University of Sanctuary scholarships are intended to reduce barriers to access to higher education for those seeking sanctuary in Ireland
Eighteen asylum seekers and refugees living in the Midlands and Midwest were awarded University of Sanctuary scholarships by the Technological University of the Shannon (TUS) at a ceremony held today in Athlone.
Of the scholarships, 12 were awarded to first-year students enrolled in undergraduate courses, with a further six awarded to students undertaking TUS’s preparatory level 6 access programme.
This brings the total number of asylum seekers and refugees currently in receipt of University of Sanctuary scholarships at TUS to 29.
The scholarship forms part of a three-year plan recently unveiled by TUS to make it easier for people living in direct provision to access and progress through higher education and will include the establishment of a new peer-to-peer mentorship programme.
“We are delighted to receive the designation of University of Sanctuary and are hugely proud to lead the way in dismantling barriers to access to higher education by funding these life-changing scholarships and hope to build on this momentum in the years ahead with philanthropic support,” said TUS President Professor Vincent Cunnane.
TUS, which was designated a University of Sanctuary in June 2022 in recognition of its efforts to make higher education more welcoming to and inclusive of asylum seekers, refugees and migrants, formally received its award today.
Speaking at the ceremony, TUS VP for Student Education and Experience Frances O’Connell commented that what separates refugees from the rest of humanity is not race, religion, intellect, or charm, but rather geography, circumstance, coincidence, and time and said the University of Sanctuary initiative “challenges us not to turn away or to be indifferent to the tragedy, injustice, and oppression that they have endured”.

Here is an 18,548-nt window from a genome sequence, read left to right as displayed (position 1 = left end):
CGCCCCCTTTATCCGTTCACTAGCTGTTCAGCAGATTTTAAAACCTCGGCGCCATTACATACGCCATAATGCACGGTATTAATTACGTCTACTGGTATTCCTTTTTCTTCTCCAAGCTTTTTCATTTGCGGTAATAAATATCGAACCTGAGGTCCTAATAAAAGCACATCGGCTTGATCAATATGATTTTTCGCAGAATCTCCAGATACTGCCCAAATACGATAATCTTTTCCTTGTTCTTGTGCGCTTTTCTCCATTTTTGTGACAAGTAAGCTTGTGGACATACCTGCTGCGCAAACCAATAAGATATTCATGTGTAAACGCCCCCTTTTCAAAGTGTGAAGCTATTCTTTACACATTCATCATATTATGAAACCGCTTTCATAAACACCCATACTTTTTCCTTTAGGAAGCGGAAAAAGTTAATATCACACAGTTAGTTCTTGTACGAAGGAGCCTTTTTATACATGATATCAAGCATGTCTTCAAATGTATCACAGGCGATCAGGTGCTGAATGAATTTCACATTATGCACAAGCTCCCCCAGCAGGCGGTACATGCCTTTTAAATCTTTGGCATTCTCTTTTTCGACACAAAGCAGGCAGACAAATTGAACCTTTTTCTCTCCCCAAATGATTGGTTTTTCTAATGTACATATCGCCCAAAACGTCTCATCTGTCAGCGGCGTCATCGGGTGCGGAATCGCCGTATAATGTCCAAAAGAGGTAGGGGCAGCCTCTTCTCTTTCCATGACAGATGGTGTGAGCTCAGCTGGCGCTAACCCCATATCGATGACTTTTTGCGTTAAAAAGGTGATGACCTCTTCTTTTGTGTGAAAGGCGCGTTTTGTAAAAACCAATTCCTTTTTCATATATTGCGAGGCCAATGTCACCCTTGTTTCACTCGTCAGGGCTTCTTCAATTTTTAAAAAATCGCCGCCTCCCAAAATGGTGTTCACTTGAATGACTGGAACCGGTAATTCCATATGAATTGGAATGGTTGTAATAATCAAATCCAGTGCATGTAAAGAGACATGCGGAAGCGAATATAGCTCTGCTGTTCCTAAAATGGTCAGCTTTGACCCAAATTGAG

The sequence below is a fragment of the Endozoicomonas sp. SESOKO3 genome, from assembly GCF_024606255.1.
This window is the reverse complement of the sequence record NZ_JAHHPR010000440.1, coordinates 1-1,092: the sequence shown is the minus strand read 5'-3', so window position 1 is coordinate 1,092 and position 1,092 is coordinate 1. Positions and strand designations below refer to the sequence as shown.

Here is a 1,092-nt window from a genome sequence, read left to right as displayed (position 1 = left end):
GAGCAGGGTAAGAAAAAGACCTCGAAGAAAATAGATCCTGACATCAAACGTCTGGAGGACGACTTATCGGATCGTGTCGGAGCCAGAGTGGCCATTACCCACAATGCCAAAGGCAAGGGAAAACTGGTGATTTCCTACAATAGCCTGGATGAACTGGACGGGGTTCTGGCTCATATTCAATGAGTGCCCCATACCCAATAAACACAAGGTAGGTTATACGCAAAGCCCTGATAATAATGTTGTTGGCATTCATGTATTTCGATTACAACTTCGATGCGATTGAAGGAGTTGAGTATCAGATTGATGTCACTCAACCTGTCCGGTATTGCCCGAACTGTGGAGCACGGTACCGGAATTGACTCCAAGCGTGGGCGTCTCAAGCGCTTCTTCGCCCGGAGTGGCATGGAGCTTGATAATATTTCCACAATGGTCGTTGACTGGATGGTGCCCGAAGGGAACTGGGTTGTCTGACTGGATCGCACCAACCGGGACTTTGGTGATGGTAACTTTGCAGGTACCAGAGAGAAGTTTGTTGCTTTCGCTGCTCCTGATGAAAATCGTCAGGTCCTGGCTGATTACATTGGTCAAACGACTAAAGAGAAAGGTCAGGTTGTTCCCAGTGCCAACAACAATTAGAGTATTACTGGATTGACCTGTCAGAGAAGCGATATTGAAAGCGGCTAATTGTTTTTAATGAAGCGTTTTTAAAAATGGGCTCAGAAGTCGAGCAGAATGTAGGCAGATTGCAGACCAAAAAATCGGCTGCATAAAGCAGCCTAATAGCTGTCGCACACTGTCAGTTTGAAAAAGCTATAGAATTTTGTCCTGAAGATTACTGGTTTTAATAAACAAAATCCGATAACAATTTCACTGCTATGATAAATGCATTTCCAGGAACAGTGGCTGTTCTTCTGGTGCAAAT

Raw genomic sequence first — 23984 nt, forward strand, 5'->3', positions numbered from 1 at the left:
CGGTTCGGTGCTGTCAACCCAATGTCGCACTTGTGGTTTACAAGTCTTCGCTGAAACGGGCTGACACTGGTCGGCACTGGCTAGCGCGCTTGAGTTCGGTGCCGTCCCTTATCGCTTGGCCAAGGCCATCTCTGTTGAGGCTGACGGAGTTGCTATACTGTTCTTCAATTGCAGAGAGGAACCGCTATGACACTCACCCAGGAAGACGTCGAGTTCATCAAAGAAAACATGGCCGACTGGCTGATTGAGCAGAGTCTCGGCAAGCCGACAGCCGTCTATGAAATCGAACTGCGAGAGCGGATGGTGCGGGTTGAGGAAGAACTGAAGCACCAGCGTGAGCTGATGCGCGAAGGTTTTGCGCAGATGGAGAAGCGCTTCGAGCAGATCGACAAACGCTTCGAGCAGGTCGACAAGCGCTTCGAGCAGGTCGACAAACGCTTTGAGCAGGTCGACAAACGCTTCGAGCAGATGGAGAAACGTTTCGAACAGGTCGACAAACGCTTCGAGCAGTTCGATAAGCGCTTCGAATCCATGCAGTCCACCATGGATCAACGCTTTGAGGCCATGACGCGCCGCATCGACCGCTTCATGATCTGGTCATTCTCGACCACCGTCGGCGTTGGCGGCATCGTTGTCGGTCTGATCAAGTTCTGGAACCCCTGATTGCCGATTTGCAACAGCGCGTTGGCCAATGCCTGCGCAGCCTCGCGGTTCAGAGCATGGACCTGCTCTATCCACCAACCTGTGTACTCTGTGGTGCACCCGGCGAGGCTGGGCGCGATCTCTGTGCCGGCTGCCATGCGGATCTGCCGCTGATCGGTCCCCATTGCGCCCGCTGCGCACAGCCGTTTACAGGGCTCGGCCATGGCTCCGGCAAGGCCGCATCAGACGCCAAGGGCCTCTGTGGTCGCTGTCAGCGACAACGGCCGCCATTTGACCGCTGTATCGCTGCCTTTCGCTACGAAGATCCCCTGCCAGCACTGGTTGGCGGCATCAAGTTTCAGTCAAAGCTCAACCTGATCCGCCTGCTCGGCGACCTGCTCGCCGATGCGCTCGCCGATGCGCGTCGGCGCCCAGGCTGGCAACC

She said that the ideals set forth by the University of Sanctuary initiative – of welcoming and supporting asylum seekers and refugees – are “embedded into the fabric of TUS” and would continue to inform the university’s work to broaden access.
“Our accreditation as a University of Sanctuary is not a destination in itself; it is part of our journey and, with respect to the ideals underpinning it, our technological university, TUS, will continue to convert our good words into good deeds, by expanding our work in this area over the coming years.”
Speaking directly to the scholarship recipients, she said, “You have brought with you to Ireland far more than your courage and your resilience and you possess inherent talents and gifts that will make a lasting contribution, not just to TUS whilst you are with us but to the political, economic, and scientific fabric of your adopted home.”
Chair of the Universities of Sanctuary movement in Ireland Prof. Lorraine McIlrath said she was impressed by TUS’s “efforts and ambitions” to “include the most marginalised in our society” in its range of programmes and activities.
“It is a particular highlight for me that TUS is the first technological university in Ireland to attain this prestigious designation, and I think this strategically informed work will become a beacon and guide for others to follow their best practice,” she said.
Charlotte Byrne of the Irish Refugee Council who was also present at the ceremony commented, “We really appreciate the work of Dr Chris McDermott and Theresa Ryan during the last five years in Athlone, support from Dr Terry Twomey in Limerick, and more recently the work of Frances O’Connell, Jenny Burke, and Mona Khan.
“Without the vision, determination and genuine kindness of individual human beings such as these, the benefits of Sanctuary would not be felt, either by the individual students, the HEI, or the community within which we all live. The Sanctuary designation and the scholarships offered within provide a truly symbiotic relationship for all involved. Our heartfelt gratitude to all at TUS from the IRC.”